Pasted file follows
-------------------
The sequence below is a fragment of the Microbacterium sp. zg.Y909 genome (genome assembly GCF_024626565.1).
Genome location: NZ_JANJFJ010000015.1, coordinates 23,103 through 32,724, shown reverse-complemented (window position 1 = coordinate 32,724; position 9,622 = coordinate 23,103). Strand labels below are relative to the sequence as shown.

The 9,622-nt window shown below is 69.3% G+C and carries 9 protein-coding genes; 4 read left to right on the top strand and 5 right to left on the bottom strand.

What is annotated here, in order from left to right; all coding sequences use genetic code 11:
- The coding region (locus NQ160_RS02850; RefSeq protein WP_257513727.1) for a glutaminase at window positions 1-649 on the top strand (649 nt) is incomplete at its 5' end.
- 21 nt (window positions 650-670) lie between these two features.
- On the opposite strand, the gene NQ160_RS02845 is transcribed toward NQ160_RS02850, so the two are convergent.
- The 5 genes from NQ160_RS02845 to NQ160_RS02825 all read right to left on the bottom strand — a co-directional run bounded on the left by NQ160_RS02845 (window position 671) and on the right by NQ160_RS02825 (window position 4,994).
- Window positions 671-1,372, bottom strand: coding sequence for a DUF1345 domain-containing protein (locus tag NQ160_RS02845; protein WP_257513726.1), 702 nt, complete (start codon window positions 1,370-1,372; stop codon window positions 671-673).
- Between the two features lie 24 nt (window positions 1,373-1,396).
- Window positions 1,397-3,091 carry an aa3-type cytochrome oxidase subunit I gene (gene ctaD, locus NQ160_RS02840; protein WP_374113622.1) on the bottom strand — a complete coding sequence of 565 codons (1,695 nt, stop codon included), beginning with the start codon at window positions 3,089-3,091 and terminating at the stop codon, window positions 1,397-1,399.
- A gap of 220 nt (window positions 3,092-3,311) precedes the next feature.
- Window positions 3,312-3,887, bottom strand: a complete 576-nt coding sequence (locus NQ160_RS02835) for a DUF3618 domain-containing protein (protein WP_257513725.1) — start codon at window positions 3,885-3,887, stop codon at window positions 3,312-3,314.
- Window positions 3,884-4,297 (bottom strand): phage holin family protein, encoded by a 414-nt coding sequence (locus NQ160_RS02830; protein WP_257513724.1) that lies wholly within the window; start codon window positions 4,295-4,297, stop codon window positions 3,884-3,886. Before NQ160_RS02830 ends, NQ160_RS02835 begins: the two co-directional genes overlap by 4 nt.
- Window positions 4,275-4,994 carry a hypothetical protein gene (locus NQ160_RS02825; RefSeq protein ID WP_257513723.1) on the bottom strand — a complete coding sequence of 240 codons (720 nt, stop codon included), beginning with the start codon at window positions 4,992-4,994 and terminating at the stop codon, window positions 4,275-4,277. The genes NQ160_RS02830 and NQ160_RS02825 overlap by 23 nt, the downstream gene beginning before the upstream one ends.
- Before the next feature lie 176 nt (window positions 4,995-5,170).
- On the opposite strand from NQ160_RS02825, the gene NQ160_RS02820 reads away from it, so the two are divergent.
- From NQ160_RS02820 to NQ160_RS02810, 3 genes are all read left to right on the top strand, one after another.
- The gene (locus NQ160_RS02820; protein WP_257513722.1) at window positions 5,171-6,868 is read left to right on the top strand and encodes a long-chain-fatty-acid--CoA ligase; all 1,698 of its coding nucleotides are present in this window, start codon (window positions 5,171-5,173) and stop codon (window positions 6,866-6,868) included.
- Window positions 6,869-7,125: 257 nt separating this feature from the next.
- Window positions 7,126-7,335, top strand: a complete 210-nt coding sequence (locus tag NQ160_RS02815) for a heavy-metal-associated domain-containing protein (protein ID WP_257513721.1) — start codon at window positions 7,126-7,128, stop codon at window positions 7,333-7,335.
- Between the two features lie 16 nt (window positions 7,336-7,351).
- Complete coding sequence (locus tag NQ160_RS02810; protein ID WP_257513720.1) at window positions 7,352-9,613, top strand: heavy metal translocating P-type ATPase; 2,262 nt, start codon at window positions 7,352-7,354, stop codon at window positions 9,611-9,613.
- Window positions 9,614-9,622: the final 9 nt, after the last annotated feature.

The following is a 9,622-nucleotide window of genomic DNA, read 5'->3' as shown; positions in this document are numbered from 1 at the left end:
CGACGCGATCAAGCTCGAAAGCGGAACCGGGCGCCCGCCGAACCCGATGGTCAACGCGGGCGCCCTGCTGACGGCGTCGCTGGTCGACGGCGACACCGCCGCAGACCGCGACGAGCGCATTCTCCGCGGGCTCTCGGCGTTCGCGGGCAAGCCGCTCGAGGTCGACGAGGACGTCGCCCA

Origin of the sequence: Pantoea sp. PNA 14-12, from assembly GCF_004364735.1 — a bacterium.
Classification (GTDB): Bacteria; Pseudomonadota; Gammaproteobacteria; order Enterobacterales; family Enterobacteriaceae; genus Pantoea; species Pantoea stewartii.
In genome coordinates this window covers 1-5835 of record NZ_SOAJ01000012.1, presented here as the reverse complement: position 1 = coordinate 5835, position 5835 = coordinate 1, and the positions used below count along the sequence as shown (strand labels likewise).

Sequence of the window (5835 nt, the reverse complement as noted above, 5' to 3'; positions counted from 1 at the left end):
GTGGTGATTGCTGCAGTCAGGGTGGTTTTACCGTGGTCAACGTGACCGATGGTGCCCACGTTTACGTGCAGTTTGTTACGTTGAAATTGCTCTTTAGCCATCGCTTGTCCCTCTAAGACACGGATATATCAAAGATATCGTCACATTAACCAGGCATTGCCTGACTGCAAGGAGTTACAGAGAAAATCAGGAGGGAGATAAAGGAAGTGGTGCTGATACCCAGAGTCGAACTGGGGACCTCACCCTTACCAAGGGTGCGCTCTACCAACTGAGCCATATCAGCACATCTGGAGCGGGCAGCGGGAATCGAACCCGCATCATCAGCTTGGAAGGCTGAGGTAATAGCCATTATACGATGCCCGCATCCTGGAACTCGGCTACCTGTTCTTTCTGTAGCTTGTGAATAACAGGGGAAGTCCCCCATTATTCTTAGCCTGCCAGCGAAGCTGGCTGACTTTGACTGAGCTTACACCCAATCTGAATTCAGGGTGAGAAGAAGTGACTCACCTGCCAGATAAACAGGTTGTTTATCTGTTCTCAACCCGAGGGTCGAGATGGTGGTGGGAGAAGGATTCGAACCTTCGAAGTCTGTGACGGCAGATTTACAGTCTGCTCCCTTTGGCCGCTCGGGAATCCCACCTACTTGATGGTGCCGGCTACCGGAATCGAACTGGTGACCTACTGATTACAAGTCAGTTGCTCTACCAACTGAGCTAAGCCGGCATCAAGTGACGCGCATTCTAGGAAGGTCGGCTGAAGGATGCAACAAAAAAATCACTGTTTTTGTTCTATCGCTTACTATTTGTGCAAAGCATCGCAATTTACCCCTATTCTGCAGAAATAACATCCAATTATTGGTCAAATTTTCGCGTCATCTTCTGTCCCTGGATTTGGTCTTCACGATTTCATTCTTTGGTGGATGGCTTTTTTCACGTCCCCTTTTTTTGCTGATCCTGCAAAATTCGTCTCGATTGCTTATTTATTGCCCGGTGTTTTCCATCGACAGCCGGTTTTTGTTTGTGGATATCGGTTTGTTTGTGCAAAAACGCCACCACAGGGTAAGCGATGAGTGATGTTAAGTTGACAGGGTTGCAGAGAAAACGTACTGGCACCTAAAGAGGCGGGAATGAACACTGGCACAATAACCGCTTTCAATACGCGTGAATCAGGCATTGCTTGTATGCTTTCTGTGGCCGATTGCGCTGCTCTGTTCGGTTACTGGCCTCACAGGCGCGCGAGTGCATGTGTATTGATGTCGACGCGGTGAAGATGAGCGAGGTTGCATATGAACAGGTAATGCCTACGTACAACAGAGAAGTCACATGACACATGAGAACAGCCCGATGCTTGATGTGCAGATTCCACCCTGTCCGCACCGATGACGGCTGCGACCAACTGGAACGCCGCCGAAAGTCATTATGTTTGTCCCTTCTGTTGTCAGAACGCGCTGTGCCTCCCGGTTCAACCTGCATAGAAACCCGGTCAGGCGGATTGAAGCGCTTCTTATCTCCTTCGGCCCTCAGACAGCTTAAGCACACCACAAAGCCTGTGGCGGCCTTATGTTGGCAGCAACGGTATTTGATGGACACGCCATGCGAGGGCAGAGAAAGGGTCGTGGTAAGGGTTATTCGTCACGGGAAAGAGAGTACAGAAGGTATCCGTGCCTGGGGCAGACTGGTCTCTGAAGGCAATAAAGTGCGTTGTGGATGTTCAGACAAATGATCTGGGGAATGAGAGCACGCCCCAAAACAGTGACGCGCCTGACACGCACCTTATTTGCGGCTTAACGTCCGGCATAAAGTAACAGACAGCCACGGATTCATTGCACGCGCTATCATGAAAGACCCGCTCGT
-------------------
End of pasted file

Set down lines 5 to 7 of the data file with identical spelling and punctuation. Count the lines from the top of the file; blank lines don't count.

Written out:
- The coding region (locus NQ160_RS02850; RefSeq protein WP_257513727.1) for a glutaminase at window positions 1-649 on the top strand (649 nt) is incomplete at its 5' end.
- 21 nt (window positions 650-670) lie between these two features.
- On the opposite strand, the gene NQ160_RS02845 is transcribed toward NQ160_RS02850, so the two are convergent.